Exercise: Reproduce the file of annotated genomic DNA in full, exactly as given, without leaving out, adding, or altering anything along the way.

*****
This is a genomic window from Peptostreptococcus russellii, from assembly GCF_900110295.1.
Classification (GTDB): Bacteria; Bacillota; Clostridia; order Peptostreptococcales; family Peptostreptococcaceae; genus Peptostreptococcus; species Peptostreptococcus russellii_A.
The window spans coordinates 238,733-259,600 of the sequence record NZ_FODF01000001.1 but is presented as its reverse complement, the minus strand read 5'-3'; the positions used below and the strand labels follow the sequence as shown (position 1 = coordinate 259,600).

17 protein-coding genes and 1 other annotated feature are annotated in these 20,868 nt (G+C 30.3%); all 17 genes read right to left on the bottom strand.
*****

This is a genomic window from Peptostreptococcus russellii, from assembly GCF_900110295.1.
Classification (GTDB): Bacteria; Bacillota; Clostridia; order Peptostreptococcales; family Peptostreptococcaceae; genus Peptostreptococcus; species Peptostreptococcus russellii_A.
The window spans coordinates 238,733-259,600 of the sequence record NZ_FODF01000001.1 but is presented as its reverse complement, the minus strand read 5'-3'; the positions used below and the strand labels follow the sequence as shown (position 1 = coordinate 259,600).

17 protein-coding genes and 1 other annotated feature are annotated in these 20,868 nt (G+C 30.3%); all 17 genes read right to left on the bottom strand.